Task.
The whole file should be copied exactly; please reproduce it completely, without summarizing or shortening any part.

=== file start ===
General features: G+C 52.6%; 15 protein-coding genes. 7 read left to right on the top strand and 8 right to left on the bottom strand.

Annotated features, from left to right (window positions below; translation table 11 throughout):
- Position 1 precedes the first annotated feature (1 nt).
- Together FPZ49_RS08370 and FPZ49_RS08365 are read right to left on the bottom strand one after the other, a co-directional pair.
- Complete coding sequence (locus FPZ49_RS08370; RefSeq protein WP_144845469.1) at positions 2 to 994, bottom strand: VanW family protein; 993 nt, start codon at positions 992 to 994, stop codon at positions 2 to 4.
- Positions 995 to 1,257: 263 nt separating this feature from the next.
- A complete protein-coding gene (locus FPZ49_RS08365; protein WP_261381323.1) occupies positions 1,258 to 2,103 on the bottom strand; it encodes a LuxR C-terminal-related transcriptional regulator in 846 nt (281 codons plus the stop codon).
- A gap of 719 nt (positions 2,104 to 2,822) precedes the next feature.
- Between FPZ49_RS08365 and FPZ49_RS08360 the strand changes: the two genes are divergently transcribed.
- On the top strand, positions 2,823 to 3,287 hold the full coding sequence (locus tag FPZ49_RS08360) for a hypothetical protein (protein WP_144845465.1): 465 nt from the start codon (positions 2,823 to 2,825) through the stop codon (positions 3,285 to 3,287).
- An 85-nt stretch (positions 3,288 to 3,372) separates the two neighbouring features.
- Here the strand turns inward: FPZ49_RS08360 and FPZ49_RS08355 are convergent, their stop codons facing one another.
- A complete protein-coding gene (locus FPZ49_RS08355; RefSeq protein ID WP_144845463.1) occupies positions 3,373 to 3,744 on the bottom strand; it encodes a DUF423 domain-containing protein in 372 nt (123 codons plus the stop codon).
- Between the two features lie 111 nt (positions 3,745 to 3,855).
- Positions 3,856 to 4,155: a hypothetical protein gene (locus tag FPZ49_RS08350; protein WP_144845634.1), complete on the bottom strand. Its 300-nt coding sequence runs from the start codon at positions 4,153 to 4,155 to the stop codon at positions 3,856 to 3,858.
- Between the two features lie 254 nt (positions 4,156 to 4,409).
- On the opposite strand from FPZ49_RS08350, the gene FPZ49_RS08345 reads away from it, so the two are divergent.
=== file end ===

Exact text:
General features: G+C 52.6%; 15 protein-coding genes. 7 read left to right on the top strand and 8 right to left on the bottom strand.

Annotated features, from left to right (window positions below; translation table 11 throughout):
- Position 1 precedes the first annotated feature (1 nt).
- Together FPZ49_RS08370 and FPZ49_RS08365 are read right to left on the bottom strand one after the other, a co-directional pair.
- Complete coding sequence (locus FPZ49_RS08370; RefSeq protein WP_144845469.1) at positions 2 to 994, bottom strand: VanW family protein; 993 nt, start codon at positions 992 to 994, stop codon at positions 2 to 4.
- Positions 995 to 1,257: 263 nt separating this feature from the next.
- A complete protein-coding gene (locus FPZ49_RS08365; protein WP_261381323.1) occupies positions 1,258 to 2,103 on the bottom strand; it encodes a LuxR C-terminal-related transcriptional regulator in 846 nt (281 codons plus the stop codon).
- A gap of 719 nt (positions 2,104 to 2,822) precedes the next feature.
- Between FPZ49_RS08365 and FPZ49_RS08360 the strand changes: the two genes are divergently transcribed.
- On the top strand, positions 2,823 to 3,287 hold the full coding sequence (locus tag FPZ49_RS08360) for a hypothetical protein (protein WP_144845465.1): 465 nt from the start codon (positions 2,823 to 2,825) through the stop codon (positions 3,285 to 3,287).
- An 85-nt stretch (positions 3,288 to 3,372) separates the two neighbouring features.
- Here the strand turns inward: FPZ49_RS08360 and FPZ49_RS08355 are convergent, their stop codons facing one another.
- A complete protein-coding gene (locus FPZ49_RS08355; RefSeq protein ID WP_144845463.1) occupies positions 3,373 to 3,744 on the bottom strand; it encodes a DUF423 domain-containing protein in 372 nt (123 codons plus the stop codon).
- Between the two features lie 111 nt (positions 3,745 to 3,855).
- Positions 3,856 to 4,155: a hypothetical protein gene (locus tag FPZ49_RS08350; protein WP_144845634.1), complete on the bottom strand. Its 300-nt coding sequence runs from the start codon at positions 4,153 to 4,155 to the stop codon at positions 3,856 to 3,858.
- Between the two features lie 254 nt (positions 4,156 to 4,409).
- On the opposite strand from FPZ49_RS08350, the gene FPZ49_RS08345 reads away from it, so the two are divergent.